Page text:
By Mark Guarino
Before the Rolling Stones walked onstage at the United Center Monday, the crowd witnessed its opening act: a miniature version of the Zeppelin aircraft, motoring into the upper tiers of the stadium advertising the wares of a mortgage company.
It’s only rock and roll? Well, no. The Stones are no longer defy rock expectations and really, the pressure is not on for them to rise to the challenge. According to Nielsen Soundscan, the band is the second most successful revenue generating musical act in 2005, earning $152.3 million for albums, downloads and ticket sales.
“A Bigger Bang,” the tour, is an efficient servicing of what makes the Stone still so endurable. They deliver the hits, proud and loud. Monday’s show, the first of second in Chicago that continues tonight, was top loaded for maximum appeal. For anyone hungry to sing along to “Jumping Jack Flash,” “Brown Sugar,” or about any song on the 20-song setlist, the Stones readily complied. They performed as if maintaining an eye for supply and demand. In the beginning, this kind of checklist did feel labored, but less than halfway through, on a “Tumblin’ Dice” of all songs, the band hit its stride. The gospel choir vocals coupled with Ron Wood’s greasy slide guitar was sublime, setting the tone for what followed, which included early Stones gems, “As Tears Go By” and “Get Off My Cloud.”
This current tour is efficient on the eye as well. Unlike previous Stones tours featuring inflatables and heavy visuals, this one is particularly slimmed. It’s as if the band realized they are the truest spectacles. This was especially true during the requisite set performed on the club stage that floated from the front of the house to the opposite end of the stadium. This has become the highlight of recent Stones tours, where you can watch the band transform from a wide berth of guys playing instruments on a space most aircraft can safely land on into, well, a killer garage band. By forcing themselves to share the small space, the Stones seemed to relish the interplay on chestnuts like “Honky Tonk Woman” and “Miss You.”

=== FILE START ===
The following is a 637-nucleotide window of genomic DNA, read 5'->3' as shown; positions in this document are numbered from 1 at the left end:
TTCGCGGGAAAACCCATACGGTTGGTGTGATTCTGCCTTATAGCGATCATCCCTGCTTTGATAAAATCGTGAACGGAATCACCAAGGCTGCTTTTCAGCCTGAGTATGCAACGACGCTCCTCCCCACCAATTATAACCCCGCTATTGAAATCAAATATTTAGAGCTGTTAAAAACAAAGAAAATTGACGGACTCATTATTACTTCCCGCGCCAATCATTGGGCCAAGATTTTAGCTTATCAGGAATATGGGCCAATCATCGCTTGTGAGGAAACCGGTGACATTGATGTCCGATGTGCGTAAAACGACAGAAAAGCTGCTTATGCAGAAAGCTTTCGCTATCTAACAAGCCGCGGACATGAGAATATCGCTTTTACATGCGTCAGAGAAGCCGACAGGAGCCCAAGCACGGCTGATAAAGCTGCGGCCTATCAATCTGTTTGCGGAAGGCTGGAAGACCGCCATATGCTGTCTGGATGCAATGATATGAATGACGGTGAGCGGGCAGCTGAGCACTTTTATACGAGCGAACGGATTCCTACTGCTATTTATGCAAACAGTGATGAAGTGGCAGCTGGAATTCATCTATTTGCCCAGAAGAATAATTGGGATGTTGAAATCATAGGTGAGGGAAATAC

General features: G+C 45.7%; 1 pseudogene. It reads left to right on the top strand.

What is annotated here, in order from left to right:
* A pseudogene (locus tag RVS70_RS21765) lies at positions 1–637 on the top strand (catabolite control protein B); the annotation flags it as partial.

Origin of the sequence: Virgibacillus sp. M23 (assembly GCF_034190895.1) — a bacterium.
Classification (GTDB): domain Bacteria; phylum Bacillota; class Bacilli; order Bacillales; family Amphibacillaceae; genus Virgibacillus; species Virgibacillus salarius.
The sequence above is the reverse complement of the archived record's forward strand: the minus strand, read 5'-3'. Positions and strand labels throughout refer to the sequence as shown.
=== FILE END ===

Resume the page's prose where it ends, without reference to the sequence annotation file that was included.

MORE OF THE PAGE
That was excitement many levels above the thrills of just being in the same room as the world’s famous rock band. It made you wonder, if this is their strength, why all their tours weren’t designed this way. The same is true considering the songs chosen from “A Bigger Bang” (Virgin), the new album. Although it is considered a return to the raw sound of the band’s glory years, the songs played — “Oh No Not You Again,” “This Place is Empty” and “Rain Fall Down” — are the least stellar of the 16 new tunes.
But even if the Stones largely strive for safety, the most rewarding of their recent tours is to witness what have to be some of the most individual characters in rock. Keith Richards continues to sling guitar riffs with casual ease and when he joins Woods, they define rugged partnership. Jagger is best with a partner and when it wasn’t the rest of the band, it was singer Lisa Fisher who helped inject steam into “Gimme Shelter,” still erotic.
While vamping during “Satisfaction,” the last encore and right before confetti dropped, Jagger injected lyrics from “Mustang Sally,” a tribute to originator Wilson Pickett, who died last Thursday. That’s another Stones staple that remains a constant over these 40-plus years: while looking back has been something other rock bands sniff at, for them, it continues to be something you do in honor.